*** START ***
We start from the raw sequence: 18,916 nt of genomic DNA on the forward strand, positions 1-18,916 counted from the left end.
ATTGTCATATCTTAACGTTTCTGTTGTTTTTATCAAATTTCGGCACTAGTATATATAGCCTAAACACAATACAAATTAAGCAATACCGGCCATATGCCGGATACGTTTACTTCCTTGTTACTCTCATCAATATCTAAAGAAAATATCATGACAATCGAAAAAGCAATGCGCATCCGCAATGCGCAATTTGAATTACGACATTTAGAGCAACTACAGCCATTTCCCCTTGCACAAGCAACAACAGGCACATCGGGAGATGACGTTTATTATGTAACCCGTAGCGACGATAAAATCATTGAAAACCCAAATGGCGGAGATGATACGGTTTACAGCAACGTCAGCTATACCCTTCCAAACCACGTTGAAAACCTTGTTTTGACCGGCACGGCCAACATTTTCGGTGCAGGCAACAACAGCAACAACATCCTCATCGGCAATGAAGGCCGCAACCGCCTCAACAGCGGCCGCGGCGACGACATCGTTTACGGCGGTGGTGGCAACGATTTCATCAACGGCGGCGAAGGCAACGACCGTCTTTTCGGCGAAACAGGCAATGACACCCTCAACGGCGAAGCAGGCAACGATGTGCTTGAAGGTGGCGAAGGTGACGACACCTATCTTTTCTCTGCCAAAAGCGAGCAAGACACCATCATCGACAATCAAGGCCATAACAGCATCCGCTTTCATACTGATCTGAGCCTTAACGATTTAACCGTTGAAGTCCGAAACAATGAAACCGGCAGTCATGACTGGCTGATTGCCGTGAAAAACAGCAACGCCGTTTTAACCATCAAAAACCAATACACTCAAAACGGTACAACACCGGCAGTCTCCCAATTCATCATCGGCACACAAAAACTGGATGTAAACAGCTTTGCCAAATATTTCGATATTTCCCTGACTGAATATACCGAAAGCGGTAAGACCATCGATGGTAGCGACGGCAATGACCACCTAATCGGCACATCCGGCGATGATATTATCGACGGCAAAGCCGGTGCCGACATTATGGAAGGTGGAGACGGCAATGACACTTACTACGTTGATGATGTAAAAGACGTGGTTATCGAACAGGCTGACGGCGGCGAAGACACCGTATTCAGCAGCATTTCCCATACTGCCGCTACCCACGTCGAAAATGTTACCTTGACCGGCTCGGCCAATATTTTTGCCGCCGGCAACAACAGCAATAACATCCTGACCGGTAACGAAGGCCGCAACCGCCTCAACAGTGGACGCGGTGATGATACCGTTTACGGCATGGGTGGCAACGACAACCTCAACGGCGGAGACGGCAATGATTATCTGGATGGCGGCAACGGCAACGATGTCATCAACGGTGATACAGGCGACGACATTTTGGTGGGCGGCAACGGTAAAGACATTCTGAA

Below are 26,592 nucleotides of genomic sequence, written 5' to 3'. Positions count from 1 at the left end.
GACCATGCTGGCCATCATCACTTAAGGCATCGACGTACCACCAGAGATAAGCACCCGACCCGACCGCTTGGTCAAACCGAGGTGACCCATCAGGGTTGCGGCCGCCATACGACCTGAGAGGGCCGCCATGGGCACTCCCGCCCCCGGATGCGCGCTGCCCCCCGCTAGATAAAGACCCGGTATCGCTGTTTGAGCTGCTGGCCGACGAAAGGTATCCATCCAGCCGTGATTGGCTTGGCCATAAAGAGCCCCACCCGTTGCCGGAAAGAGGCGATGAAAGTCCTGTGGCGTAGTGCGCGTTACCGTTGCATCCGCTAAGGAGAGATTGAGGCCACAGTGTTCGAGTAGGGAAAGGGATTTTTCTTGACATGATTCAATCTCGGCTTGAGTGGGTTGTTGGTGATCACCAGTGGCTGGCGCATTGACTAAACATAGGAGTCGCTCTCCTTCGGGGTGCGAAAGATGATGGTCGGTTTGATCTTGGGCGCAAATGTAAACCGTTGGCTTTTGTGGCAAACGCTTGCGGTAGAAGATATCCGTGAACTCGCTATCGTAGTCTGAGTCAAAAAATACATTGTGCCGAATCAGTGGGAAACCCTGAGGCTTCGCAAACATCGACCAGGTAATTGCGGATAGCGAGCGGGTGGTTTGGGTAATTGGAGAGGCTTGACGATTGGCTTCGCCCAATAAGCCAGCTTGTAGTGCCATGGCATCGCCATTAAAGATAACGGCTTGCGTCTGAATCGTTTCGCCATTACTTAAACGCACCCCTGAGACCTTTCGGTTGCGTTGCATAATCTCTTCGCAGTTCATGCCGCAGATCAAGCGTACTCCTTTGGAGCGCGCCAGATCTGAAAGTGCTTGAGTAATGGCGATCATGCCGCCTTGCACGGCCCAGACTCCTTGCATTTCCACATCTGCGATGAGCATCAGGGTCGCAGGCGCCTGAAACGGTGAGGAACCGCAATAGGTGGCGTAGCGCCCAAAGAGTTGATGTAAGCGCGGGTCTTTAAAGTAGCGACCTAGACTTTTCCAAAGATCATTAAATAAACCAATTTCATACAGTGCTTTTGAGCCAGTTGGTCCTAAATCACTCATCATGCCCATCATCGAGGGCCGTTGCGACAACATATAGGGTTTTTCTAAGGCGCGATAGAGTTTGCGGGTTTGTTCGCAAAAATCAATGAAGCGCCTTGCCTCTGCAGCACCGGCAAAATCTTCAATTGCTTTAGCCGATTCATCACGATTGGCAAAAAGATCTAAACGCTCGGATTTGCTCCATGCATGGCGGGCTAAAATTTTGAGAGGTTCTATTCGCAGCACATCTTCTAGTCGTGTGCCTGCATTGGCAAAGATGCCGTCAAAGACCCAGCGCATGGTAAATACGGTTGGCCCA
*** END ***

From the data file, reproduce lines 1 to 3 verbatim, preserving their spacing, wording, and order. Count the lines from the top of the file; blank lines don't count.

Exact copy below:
We start from the raw sequence: 18,916 nt of genomic DNA on the forward strand, positions 1-18,916 counted from the left end.
ATTGTCATATCTTAACGTTTCTGTTGTTTTTATCAAATTTCGGCACTAGTATATATAGCCTAAACACAATACAAATTAAGCAATACCGGCCATATGCCGGATACGTTTACTTCCTTGTTACTCTCATCAATATCTAAAGAAAATATCATGACAATCGAAAAAGCAATGCGCATCCGCAATGCGCAATTTGAATTACGACATTTAGAGCAACTACAGCCATTTCCCCTTGCACAAGCAACAACAGGCACATCGGGAGATGACGTTTATTATGTAACCCGTAGCGACGATAAAATCATTGAAAACCCAAATGGCGGAGATGATACGGTTTACAGCAACGTCAGCTATACCCTTCCAAACCACGTTGAAAACCTTGTTTTGACCGGCACGGCCAACATTTTCGGTGCAGGCAACAACAGCAACAACATCCTCATCGGCAATGAAGGCCGCAACCGCCTCAACAGCGGCCGCGGCGACGACATCGTTTACGGCGGTGGTGGCAACGATTTCATCAACGGCGGCGAAGGCAACGACCGTCTTTTCGGCGAAACAGGCAATGACACCCTCAACGGCGAAGCAGGCAACGATGTGCTTGAAGGTGGCGAAGGTGACGACACCTATCTTTTCTCTGCCAAAAGCGAGCAAGACACCATCATCGACAATCAAGGCCATAACAGCATCCGCTTTCATACTGATCTGAGCCTTAACGATTTAACCGTTGAAGTCCGAAACAATGAAACCGGCAGTCATGACTGGCTGATTGCCGTGAAAAACAGCAACGCCGTTTTAACCATCAAAAACCAATACACTCAAAACGGTACAACACCGGCAGTCTCCCAATTCATCATCGGCACACAAAAACTGGATGTAAACAGCTTTGCCAAATATTTCGATATTTCCCTGACTGAATATACCGAAAGCGGTAAGACCATCGATGGTAGCGACGGCAATGACCACCTAATCGGCACATCCGGCGATGATATTATCGACGGCAAAGCCGGTGCCGACATTATGGAAGGTGGAGACGGCAATGACACTTACTACGTTGATGATGTAAAAGACGTGGTTATCGAACAGGCTGACGGCGGCGAAGACACCGTATTCAGCAGCATTTCCCATACTGCCGCTACCCACGTCGAAAATGTTACCTTGACCGGCTCGGCCAATATTTTTGCCGCCGGCAACAACAGCAATAACATCCTGACCGGTAACGAAGGCCGCAACCGCCTCAACAGTGGACGCGGTGATGATACCGTTTACGGCATGGGTGGCAACGACAACCTCAACGGCGGAGACGGCAATGATTATCTGGATGGCGGCAACGGCAACGATGTCATCAACGGTGATACAGGCGACGACATTTTGGTGGGCGGCAACGGTAAAGACATTCTGAA

Below are 26,592 nucleotides of genomic sequence, written 5' to 3'. Positions count from 1 at the left end.